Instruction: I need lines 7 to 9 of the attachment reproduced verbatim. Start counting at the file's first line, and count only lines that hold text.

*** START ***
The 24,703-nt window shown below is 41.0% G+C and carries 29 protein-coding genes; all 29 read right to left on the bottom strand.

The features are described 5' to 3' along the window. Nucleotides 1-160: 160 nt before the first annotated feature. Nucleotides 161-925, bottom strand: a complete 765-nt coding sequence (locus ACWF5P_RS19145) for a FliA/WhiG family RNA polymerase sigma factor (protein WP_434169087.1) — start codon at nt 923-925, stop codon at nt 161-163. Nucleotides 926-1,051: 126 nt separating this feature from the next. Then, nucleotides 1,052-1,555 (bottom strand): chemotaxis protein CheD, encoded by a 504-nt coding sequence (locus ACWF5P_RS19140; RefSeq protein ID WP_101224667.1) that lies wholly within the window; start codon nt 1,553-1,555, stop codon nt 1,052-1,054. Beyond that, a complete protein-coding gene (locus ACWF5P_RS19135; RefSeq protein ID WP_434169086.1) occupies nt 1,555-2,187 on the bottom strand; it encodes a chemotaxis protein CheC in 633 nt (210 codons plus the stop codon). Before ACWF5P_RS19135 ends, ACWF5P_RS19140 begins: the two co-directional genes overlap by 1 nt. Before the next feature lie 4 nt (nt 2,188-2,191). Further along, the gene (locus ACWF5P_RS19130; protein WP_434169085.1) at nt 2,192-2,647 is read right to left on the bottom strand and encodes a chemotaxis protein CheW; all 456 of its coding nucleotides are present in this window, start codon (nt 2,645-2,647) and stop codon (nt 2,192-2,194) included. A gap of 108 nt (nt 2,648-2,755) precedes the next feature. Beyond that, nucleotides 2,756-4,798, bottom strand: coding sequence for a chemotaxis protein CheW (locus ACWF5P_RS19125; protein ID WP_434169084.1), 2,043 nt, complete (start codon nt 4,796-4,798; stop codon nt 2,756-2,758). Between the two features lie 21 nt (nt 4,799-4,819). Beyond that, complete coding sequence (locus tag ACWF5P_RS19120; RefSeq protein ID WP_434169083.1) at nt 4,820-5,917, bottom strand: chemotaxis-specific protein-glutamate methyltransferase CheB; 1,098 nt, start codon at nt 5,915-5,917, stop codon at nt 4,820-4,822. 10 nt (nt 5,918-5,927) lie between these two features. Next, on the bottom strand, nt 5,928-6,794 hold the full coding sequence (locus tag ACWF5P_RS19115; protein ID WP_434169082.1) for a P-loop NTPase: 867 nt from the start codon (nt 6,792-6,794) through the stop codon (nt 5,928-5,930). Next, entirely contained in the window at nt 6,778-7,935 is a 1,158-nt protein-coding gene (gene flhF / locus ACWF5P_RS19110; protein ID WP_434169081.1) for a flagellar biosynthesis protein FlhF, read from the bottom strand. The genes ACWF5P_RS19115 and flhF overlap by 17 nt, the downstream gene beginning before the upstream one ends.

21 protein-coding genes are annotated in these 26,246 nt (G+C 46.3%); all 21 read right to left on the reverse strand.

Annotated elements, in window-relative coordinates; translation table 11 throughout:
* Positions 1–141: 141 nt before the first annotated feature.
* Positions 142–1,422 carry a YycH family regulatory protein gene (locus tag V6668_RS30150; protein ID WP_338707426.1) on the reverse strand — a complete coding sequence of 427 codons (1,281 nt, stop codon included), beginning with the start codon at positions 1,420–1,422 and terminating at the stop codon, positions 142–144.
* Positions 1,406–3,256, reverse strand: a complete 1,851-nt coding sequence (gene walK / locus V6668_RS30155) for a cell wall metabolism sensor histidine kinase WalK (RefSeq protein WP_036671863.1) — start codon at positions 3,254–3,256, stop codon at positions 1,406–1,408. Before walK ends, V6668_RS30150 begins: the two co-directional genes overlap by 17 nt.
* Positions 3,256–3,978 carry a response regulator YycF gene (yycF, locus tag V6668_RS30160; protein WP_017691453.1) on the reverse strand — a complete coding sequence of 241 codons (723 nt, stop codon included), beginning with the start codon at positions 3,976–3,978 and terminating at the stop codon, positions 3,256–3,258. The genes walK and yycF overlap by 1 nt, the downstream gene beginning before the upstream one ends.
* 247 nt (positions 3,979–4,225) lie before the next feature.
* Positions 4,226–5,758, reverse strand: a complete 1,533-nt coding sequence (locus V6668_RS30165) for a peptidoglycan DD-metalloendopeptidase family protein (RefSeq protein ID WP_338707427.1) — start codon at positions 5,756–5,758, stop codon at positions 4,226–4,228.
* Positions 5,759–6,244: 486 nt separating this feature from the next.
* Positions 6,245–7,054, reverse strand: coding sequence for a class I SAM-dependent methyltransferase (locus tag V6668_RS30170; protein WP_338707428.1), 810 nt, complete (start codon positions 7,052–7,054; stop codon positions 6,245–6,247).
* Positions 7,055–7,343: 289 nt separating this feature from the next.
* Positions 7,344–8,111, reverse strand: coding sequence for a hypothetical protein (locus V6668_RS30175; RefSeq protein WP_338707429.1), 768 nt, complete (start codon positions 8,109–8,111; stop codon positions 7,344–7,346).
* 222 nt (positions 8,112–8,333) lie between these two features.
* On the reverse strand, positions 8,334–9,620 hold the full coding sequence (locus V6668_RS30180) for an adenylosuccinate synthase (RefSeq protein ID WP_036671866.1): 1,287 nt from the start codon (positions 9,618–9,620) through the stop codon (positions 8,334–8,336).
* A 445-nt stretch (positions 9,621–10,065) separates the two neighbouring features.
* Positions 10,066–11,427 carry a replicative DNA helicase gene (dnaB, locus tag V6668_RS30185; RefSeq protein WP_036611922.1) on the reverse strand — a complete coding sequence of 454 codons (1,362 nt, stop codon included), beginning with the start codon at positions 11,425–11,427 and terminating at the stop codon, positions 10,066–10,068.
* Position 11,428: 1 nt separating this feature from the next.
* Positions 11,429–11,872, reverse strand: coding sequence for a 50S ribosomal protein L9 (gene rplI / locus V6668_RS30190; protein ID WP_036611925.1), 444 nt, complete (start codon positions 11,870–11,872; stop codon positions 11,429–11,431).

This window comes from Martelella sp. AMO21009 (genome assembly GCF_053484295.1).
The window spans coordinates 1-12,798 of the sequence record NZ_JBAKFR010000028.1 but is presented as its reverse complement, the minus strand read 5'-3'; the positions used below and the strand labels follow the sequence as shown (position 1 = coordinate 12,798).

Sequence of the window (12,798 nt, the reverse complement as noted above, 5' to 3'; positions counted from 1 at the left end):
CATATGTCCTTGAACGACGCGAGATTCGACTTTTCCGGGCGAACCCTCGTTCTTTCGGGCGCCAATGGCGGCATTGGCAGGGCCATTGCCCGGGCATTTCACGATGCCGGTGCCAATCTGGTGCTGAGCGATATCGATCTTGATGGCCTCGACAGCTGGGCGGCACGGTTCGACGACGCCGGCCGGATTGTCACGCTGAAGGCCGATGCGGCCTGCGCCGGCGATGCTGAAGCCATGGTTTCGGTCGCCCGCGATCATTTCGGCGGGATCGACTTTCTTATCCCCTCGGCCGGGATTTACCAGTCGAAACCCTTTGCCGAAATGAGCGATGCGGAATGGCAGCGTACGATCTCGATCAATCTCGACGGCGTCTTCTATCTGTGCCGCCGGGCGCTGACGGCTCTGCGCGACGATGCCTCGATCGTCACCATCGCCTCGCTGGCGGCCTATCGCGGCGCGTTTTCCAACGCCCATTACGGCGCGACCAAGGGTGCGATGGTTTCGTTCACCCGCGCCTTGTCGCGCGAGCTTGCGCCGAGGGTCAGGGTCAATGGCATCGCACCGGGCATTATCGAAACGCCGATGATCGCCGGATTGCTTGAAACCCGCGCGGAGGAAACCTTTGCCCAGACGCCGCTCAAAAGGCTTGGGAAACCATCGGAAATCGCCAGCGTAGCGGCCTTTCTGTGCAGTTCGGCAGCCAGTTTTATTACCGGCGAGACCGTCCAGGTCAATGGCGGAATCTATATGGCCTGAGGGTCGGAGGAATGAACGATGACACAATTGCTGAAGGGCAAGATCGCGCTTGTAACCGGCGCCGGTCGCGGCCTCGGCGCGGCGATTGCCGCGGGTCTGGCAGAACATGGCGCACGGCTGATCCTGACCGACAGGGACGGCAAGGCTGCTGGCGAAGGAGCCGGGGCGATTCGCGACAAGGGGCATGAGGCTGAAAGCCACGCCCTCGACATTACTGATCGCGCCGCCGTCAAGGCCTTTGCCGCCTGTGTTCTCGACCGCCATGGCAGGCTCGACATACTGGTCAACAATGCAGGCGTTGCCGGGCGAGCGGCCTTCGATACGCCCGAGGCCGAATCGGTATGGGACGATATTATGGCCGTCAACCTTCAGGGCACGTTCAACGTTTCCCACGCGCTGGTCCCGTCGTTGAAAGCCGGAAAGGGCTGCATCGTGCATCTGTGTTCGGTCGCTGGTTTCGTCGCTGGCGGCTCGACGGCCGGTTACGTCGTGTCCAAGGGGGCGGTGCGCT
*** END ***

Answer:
* Positions 1,406–3,256, reverse strand: a complete 1,851-nt coding sequence (gene walK / locus V6668_RS30155) for a cell wall metabolism sensor histidine kinase WalK (RefSeq protein WP_036671863.1) — start codon at positions 3,254–3,256, stop codon at positions 1,406–1,408. Before walK ends, V6668_RS30150 begins: the two co-directional genes overlap by 17 nt.
* Positions 3,256–3,978 carry a response regulator YycF gene (yycF, locus tag V6668_RS30160; protein WP_017691453.1) on the reverse strand — a complete coding sequence of 241 codons (723 nt, stop codon included), beginning with the start codon at positions 3,976–3,978 and terminating at the stop codon, positions 3,256–3,258. The genes walK and yycF overlap by 1 nt, the downstream gene beginning before the upstream one ends.
* 247 nt (positions 3,979–4,225) lie before the next feature.